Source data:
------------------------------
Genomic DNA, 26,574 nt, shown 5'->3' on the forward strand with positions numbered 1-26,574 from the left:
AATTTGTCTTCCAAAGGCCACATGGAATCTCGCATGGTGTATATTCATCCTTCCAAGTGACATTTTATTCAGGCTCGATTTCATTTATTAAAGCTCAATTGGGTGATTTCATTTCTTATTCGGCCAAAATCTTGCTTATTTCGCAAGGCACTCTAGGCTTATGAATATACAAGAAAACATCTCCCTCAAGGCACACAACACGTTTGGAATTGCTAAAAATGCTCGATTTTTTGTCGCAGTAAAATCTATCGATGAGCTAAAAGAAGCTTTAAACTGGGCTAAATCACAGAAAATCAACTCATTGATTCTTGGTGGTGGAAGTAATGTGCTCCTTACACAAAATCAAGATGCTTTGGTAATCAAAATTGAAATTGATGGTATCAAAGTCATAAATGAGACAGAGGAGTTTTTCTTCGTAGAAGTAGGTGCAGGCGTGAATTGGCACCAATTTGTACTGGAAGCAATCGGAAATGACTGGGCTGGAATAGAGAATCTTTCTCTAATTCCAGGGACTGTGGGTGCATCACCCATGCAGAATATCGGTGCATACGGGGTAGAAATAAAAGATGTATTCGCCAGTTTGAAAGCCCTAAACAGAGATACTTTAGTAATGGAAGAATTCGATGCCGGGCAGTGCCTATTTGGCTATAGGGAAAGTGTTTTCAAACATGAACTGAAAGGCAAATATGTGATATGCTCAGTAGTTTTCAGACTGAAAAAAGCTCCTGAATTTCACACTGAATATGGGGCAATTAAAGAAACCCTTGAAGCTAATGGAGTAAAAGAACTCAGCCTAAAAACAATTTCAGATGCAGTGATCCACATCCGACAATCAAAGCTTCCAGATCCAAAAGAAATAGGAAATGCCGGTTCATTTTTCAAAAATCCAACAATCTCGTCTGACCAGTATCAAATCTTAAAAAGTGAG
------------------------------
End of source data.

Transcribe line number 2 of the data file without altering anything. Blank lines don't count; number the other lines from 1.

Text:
AATTTGTCTTCCAAAGGCCACATGGAATCTCGCATGGTGTATATTCATCCTTCCAAGTGACATTTTATTCAGGCTCGATTTCATTTATTAAAGCTCAATTGGGTGATTTCATTTCTTATTCGGCCAAAATCTTGCTTATTTCGCAAGGCACTCTAGGCTTATGAATATACAAGAAAACATCTCCCTCAAGGCACACAACACGTTTGGAATTGCTAAAAATGCTCGATTTTTTGTCGCAGTAAAATCTATCGATGAGCTAAAAGAAGCTTTAAACTGGGCTAAATCACAGAAAATCAACTCATTGATTCTTGGTGGTGGAAGTAATGTGCTCCTTACACAAAATCAAGATGCTTTGGTAATCAAAATTGAAATTGATGGTATCAAAGTCATAAATGAGACAGAGGAGTTTTTCTTCGTAGAAGTAGGTGCAGGCGTGAATTGGCACCAATTTGTACTGGAAGCAATCGGAAATGACTGGGCTGGAATAGAGAATCTTTCTCTAATTCCAGGGACTGTGGGTGCATCACCCATGCAGAATATCGGTGCATACGGGGTAGAAATAAAAGATGTATTCGCCAGTTTGAAAGCCCTAAACAGAGATACTTTAGTAATGGAAGAATTCGATGCCGGGCAGTGCCTATTTGGCTATAGGGAAAGTGTTTTCAAACATGAACTGAAAGGCAAATATGTGATATGCTCAGTAGTTTTCAGACTGAAAAAAGCTCCTGAATTTCACACTGAATATGGGGCAATTAAAGAAACCCTTGAAGCTAATGGAGTAAAAGAACTCAGCCTAAAAACAATTTCAGATGCAGTGATCCACATCCGACAATCAAAGCTTCCAGATCCAAAAGAAATAGGAAATGCCGGTTCATTTTTCAAAAATCCAACAATCTCGTCTGACCAGTATCAAATCTTAAAAAGTGAG